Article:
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Rusty gear teeth


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The bull gears in my differentials have pretty healthy rust pitting in them, what do you think about using them in a hobby truck? The wear patterns are light. I'll never haul significant loads with it, won't run very many miles.

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2 hours ago, h67st said:

The bull gears in my differentials have pretty healthy rust pitting in them, what do you think about using them in a hobby truck? The wear patterns are light. I'll never haul significant loads with it, won't run very many miles.

Stoned or sanded off they will probably be fine. Water in the bottom of the bowls? Tom get you fixed up?

Dog.jpg.487f03da076af0150d2376dbd16843ed.jpgPlodding along with no job nor practical application for my existence, but still trying to fix what's broke.

 

 

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I think he's still socked in with wet ground. Our local truck trans/diff shop told me they have a parts room full of old Mack parts so I'm going over there today to see what they can find. They have so much that it's not inventoried...the guy who's worked there for 40 years has it in his memory (I hope his memory is better than mine).

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On 4/1/2019 at 3:23 AM, h67st said:

The bull gears in my differentials have pretty healthy rust pitting in them, what do you think about using them in a hobby truck? The wear patterns are light. I'll never haul significant loads with it, won't run very many miles.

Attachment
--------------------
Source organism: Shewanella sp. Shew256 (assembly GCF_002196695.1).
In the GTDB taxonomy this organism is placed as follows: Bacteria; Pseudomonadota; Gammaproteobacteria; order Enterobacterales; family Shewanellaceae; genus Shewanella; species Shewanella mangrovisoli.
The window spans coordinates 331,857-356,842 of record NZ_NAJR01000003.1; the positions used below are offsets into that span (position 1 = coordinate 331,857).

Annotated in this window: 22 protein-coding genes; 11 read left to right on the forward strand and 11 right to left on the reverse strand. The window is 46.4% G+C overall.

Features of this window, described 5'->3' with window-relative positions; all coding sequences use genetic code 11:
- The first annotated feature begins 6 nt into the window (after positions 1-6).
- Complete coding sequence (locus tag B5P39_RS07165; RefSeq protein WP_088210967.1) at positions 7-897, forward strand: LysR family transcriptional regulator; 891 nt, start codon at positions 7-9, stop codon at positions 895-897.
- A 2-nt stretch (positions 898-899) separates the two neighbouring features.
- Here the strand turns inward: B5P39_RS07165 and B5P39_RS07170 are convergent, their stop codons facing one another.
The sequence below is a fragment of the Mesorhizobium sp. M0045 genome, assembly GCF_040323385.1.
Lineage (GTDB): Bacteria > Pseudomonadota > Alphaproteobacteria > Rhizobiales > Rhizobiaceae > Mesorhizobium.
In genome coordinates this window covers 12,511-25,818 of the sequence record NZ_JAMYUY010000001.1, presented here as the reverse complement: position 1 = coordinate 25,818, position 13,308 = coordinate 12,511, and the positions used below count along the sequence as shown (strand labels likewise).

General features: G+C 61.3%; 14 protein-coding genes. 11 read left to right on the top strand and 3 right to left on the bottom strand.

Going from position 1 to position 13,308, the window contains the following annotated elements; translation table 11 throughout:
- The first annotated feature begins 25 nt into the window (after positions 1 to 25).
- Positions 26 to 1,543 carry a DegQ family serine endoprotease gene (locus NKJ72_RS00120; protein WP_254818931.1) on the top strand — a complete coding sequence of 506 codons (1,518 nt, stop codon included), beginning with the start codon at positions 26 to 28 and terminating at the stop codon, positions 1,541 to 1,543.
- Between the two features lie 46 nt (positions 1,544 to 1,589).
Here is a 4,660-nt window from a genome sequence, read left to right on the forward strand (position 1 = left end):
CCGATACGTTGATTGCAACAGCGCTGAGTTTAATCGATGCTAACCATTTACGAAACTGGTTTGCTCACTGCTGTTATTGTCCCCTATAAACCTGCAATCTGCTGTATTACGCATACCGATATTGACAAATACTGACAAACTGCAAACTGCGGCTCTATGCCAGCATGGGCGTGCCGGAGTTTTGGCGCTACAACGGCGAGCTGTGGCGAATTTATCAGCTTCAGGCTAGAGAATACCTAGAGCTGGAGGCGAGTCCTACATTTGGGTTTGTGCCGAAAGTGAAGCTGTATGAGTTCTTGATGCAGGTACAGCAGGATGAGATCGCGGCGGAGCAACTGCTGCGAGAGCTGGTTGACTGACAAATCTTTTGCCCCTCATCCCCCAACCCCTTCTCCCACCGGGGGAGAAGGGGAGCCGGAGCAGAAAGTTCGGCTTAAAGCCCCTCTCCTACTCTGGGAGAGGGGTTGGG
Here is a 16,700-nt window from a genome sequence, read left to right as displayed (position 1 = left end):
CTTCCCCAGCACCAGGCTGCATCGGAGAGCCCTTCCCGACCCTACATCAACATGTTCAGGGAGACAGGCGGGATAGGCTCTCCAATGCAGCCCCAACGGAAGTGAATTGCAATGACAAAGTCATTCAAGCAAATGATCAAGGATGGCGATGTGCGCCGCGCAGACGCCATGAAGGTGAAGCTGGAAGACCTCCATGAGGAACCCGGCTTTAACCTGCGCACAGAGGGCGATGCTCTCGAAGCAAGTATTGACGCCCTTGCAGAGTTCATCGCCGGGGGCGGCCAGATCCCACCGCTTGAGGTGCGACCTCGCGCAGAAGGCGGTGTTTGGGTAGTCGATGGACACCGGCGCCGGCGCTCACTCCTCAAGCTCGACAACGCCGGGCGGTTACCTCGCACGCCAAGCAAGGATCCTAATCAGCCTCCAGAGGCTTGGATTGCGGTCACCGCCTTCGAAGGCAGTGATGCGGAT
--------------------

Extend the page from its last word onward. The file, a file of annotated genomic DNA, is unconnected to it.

If the teeth have the most of their surface with rust pitting in them I would use them. If you see some teeth with the most surface covered with deep rust (actually the surface is gone) as I found at many spots I would look for a swap. Not sure which kind of carriers you have (actually don't remember) buty if they're multiple bolt (24?) mounting pattern the bull gears seem intercheangable with CRD92/93 units which are pretty common being used in R's, DM's etc.

How are the diff bearing races doing? I told you of my experience finding them pretty rough in no less than 8 or so Mack diffs.

Никогда не бывает слишком много грузовиков! leversole 11.2012

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5 hours ago, Vladislav said:

If the teeth have the most of their surface with rust pitting in them I would use them. If you see some teeth with the most surface covered with deep rust (actually the surface is gone) as I found at many spots I would look for a swap. Not sure which kind of carriers you have (actually don't remember) buty if they're multiple bolt (24?) mounting pattern the bull gears seem intercheangable with CRD92/93 units which are pretty common being used in R's, DM's etc.

How are the diff bearing races doing? I told you of my experience finding them pretty rough in no less than 8 or so Mack diffs.